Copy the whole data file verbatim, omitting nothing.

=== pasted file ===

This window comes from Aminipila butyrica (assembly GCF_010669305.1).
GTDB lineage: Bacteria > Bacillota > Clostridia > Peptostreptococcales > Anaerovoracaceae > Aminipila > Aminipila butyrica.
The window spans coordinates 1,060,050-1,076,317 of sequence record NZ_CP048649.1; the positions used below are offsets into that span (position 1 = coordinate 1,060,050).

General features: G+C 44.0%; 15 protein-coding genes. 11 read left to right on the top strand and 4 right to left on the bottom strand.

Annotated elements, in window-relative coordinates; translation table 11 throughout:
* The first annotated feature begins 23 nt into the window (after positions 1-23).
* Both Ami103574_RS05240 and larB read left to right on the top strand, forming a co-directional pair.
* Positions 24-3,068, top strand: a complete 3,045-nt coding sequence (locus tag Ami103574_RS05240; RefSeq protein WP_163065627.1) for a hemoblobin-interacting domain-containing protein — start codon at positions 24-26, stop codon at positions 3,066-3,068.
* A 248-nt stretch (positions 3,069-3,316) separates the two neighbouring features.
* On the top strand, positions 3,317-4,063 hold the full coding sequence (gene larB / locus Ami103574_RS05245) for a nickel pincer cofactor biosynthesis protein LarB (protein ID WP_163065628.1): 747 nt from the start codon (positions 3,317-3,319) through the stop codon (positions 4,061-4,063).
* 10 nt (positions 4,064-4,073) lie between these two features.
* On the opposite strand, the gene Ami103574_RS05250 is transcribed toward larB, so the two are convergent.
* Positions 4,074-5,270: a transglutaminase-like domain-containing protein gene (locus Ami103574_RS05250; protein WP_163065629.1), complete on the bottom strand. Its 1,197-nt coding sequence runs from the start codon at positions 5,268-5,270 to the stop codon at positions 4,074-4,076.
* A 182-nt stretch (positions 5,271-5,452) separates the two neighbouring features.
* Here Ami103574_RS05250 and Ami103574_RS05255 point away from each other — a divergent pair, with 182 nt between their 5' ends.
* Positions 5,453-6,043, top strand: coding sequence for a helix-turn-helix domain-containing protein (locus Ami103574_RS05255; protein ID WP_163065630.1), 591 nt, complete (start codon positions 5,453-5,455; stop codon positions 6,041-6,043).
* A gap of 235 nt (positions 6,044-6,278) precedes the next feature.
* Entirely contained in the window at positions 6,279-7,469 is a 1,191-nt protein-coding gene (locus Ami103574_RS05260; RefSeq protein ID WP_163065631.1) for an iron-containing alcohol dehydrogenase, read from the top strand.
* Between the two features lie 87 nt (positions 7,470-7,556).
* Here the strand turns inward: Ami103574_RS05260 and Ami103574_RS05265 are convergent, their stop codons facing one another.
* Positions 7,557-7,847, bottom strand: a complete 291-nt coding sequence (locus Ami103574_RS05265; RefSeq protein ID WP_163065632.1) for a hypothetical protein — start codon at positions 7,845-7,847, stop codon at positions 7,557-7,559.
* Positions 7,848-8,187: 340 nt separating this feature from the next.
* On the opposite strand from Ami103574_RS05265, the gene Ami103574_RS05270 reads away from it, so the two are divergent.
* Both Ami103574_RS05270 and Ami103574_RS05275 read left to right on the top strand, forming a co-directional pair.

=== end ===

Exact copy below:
This window comes from Aminipila butyrica (assembly GCF_010669305.1).
GTDB lineage: Bacteria > Bacillota > Clostridia > Peptostreptococcales > Anaerovoracaceae > Aminipila > Aminipila butyrica.
The window spans coordinates 1,060,050-1,076,317 of sequence record NZ_CP048649.1; the positions used below are offsets into that span (position 1 = coordinate 1,060,050).

General features: G+C 44.0%; 15 protein-coding genes. 11 read left to right on the top strand and 4 right to left on the bottom strand.

Annotated elements, in window-relative coordinates; translation table 11 throughout:
* The first annotated feature begins 23 nt into the window (after positions 1-23).
* Both Ami103574_RS05240 and larB read left to right on the top strand, forming a co-directional pair.
* Positions 24-3,068, top strand: a complete 3,045-nt coding sequence (locus tag Ami103574_RS05240; RefSeq protein WP_163065627.1) for a hemoblobin-interacting domain-containing protein — start codon at positions 24-26, stop codon at positions 3,066-3,068.
* A 248-nt stretch (positions 3,069-3,316) separates the two neighbouring features.
* On the top strand, positions 3,317-4,063 hold the full coding sequence (gene larB / locus Ami103574_RS05245) for a nickel pincer cofactor biosynthesis protein LarB (protein ID WP_163065628.1): 747 nt from the start codon (positions 3,317-3,319) through the stop codon (positions 4,061-4,063).
* 10 nt (positions 4,064-4,073) lie between these two features.
* On the opposite strand, the gene Ami103574_RS05250 is transcribed toward larB, so the two are convergent.
* Positions 4,074-5,270: a transglutaminase-like domain-containing protein gene (locus Ami103574_RS05250; protein WP_163065629.1), complete on the bottom strand. Its 1,197-nt coding sequence runs from the start codon at positions 5,268-5,270 to the stop codon at positions 4,074-4,076.
* A 182-nt stretch (positions 5,271-5,452) separates the two neighbouring features.
* Here Ami103574_RS05250 and Ami103574_RS05255 point away from each other — a divergent pair, with 182 nt between their 5' ends.
* Positions 5,453-6,043, top strand: coding sequence for a helix-turn-helix domain-containing protein (locus Ami103574_RS05255; protein ID WP_163065630.1), 591 nt, complete (start codon positions 5,453-5,455; stop codon positions 6,041-6,043).
* A gap of 235 nt (positions 6,044-6,278) precedes the next feature.
* Entirely contained in the window at positions 6,279-7,469 is a 1,191-nt protein-coding gene (locus Ami103574_RS05260; RefSeq protein ID WP_163065631.1) for an iron-containing alcohol dehydrogenase, read from the top strand.
* Between the two features lie 87 nt (positions 7,470-7,556).
* Here the strand turns inward: Ami103574_RS05260 and Ami103574_RS05265 are convergent, their stop codons facing one another.
* Positions 7,557-7,847, bottom strand: a complete 291-nt coding sequence (locus Ami103574_RS05265; RefSeq protein ID WP_163065632.1) for a hypothetical protein — start codon at positions 7,845-7,847, stop codon at positions 7,557-7,559.
* Positions 7,848-8,187: 340 nt separating this feature from the next.
* On the opposite strand from Ami103574_RS05265, the gene Ami103574_RS05270 reads away from it, so the two are divergent.
* Both Ami103574_RS05270 and Ami103574_RS05275 read left to right on the top strand, forming a co-directional pair.